What is sustainable to me is probably not sustainable to you. I won’t let my kids eat a Lunchable but those parents who do insure their children, or at least their lunches, are preserved forever with BHT. The memory of their youth lingers on in the divided sections of plastic, disposable trays. My neighbors, three kids, then two sets of triplets, put two garbage cans out to the curb each Thursday night but on Monday night, no recycling bin graces the space where sidewalk and driveway meet. Still, if sustainability is in sustaining your DNA, these people have me beat by more than a multiple of four. My DNA is going nowhere fast, compared to my procreative neighbors. Diaper after diaper goes into the garbage can. There is no recycling of Pampers. But my favorite part of Franzen’s The Corrections was the fantasy of silicon becoming a precious resource in the future. Our garbage dumps will be our goldmines. I love speculative nonfiction.


Solar power seems highly sustainable. The sun won’t burn out for another million or so years. But where is the comfort in that? The idea that my children’s (insert exponential children here) will be freaking out when the sun expires in 5 billion years? Here’s something that might make you wish the earth would explode right off the bat: when you Google “the sun will die when” some website says in 200 years instead of the more plausible 5 billion years. Because what’s the diff, really, between 200 and 5 billion? Because the internet is full of accurate information only about once every ninety-seven (make it 200, it’s an easier number) years. About 5 billion years old, the sun is about halfway through its lifespan. It does not have enough mass to go supernova; instead, it will become a red giant — overheating like a Chevy Nova (at least some things are nova). Things don’t look good for earth, 5 billion years from now. Even if earth survives the initial explosion, all the water will be boiled off. If you don’t frack it all to hell first.

Fracking uses a lot of water. I just went down the Google hole and emerged with, surprise, conflicting information. Some say fracking uses less water than burning coal or watering golf courses. Others say that the level of contamination in that fracking water is so severe we’ll never repair it. Someone else went on to try to convince me that somehow the use of methane while fracking creates brand new water which led me to think I should stop reading that thread since last I heard, we are all drinking dinosaur pee and that is that for water, on this planet at least. Suffice it to say, when the sun turns from red dwarf to red giant, the water/dinosaur pee will be boiled off, the atmosphere will disappear, and all that precious water, potable or not, will disappear into space. Or maybe disappear into Google where from, as you know, nothing really ever returns. I’m still there now, trying to find out about this water vapor created by burning methane. If you ever get thirsty and you happen to have a farting cow and a match, you will be sustenance yourself.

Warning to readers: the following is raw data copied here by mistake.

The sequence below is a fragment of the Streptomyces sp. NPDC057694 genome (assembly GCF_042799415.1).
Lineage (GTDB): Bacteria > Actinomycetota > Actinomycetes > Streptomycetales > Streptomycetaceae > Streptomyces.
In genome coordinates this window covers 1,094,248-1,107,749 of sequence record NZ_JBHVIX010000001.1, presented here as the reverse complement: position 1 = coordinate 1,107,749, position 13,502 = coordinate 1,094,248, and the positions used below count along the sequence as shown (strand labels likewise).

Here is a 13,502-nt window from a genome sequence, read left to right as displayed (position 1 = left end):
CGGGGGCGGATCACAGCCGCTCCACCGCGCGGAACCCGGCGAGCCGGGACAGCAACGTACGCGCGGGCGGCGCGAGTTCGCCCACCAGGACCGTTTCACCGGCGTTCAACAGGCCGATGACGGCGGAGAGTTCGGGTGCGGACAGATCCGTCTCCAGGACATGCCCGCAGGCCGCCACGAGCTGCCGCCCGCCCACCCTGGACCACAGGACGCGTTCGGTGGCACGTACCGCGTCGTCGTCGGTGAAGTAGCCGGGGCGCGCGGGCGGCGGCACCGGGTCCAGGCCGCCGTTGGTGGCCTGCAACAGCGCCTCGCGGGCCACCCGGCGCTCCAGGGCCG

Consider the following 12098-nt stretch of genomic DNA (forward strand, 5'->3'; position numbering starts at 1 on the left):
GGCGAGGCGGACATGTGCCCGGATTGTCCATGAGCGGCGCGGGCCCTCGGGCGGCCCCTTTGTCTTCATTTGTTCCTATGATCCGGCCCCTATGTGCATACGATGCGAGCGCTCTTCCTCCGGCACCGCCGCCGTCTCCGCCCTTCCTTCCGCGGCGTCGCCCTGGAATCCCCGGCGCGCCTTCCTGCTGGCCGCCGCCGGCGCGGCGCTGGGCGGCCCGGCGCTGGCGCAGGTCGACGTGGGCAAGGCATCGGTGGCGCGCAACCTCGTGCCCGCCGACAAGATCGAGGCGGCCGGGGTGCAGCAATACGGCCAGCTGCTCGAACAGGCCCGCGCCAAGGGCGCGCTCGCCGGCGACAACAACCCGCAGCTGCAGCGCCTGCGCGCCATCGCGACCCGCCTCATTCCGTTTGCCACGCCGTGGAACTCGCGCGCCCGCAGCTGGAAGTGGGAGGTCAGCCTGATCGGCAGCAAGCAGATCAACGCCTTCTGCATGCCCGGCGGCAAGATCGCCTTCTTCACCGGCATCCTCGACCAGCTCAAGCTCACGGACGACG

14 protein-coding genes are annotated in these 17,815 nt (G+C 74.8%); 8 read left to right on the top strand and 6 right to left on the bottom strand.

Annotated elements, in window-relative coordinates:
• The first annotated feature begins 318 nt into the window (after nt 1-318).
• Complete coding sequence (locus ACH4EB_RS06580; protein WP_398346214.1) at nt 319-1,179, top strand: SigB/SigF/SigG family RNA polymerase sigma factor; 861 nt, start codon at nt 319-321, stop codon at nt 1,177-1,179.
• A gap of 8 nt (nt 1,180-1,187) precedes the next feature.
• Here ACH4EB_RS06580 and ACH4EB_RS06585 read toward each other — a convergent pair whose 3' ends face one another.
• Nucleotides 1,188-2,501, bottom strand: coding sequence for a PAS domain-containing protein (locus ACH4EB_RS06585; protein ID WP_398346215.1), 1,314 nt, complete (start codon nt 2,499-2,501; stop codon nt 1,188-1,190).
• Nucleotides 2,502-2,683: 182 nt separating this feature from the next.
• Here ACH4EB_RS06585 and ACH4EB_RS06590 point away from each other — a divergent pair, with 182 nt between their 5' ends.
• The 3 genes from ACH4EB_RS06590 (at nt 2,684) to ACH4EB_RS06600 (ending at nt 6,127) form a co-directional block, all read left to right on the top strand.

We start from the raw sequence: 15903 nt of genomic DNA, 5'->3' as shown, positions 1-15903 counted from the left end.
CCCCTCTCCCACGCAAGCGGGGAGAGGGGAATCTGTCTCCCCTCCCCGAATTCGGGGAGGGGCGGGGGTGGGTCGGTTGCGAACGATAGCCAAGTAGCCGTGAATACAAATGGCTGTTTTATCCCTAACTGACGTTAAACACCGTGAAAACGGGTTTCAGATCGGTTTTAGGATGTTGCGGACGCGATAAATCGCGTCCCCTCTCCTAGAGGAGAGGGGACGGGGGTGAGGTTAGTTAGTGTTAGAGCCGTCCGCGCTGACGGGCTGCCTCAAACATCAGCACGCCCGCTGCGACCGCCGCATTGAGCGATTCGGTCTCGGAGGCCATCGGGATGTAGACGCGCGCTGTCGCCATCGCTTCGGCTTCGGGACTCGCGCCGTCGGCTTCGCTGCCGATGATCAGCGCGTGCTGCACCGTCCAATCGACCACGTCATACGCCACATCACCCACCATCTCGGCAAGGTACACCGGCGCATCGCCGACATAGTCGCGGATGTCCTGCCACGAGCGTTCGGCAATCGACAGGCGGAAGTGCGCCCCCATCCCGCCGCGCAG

The biggest threat to sustainability is the I/You conundrum. As I love Italo Calvino’s “On a Winter’s Night a Traveler,” I hear him read (in my memory because my copy of the book is still on the back of a toilet in a house I once owned in Portland, Oregon—that copy. That house. That toilet. Together they are sustainable), “You walk down a cobblestone street. Your head turns to the left. You see a man with a mustache. His eyes lift and fall on your white head.” Some readers don’t like this “you” business. “You can’t tell me what to do. I will turn my head when and in what direction I want.” Some readers love this. They love that both the author and the reader are together in this. The “you” point of view is unsustainable. But the “you” point of view can lead you down a path of goodness, potentially unsustainable goodness but goodness nonetheless. To see a mother bear cling to her baby bear on an ice-floe that is melting in the middle of the arctic sea will remind you of the daughter that is coughing in her bed and while the polar bear’s apocalypse is real and your apocalypse is, in the 21st century, full of nebulizers, inhalers, and portable oxygen, you pretend you can fall in love with that mama bear. You can approximate, metaphorize, resemble her. That polar bear loves her baby as much as I love mine (even though mine has been coughing on me and keeping me up all night with worry. The mama polar bear. Does she worry like you?). You will save that polar bear like you will save your daughter. You insert one more vial into the nebulizer. You donate fifteen dollars to Greenpeace. You can sustain your conscience one more day.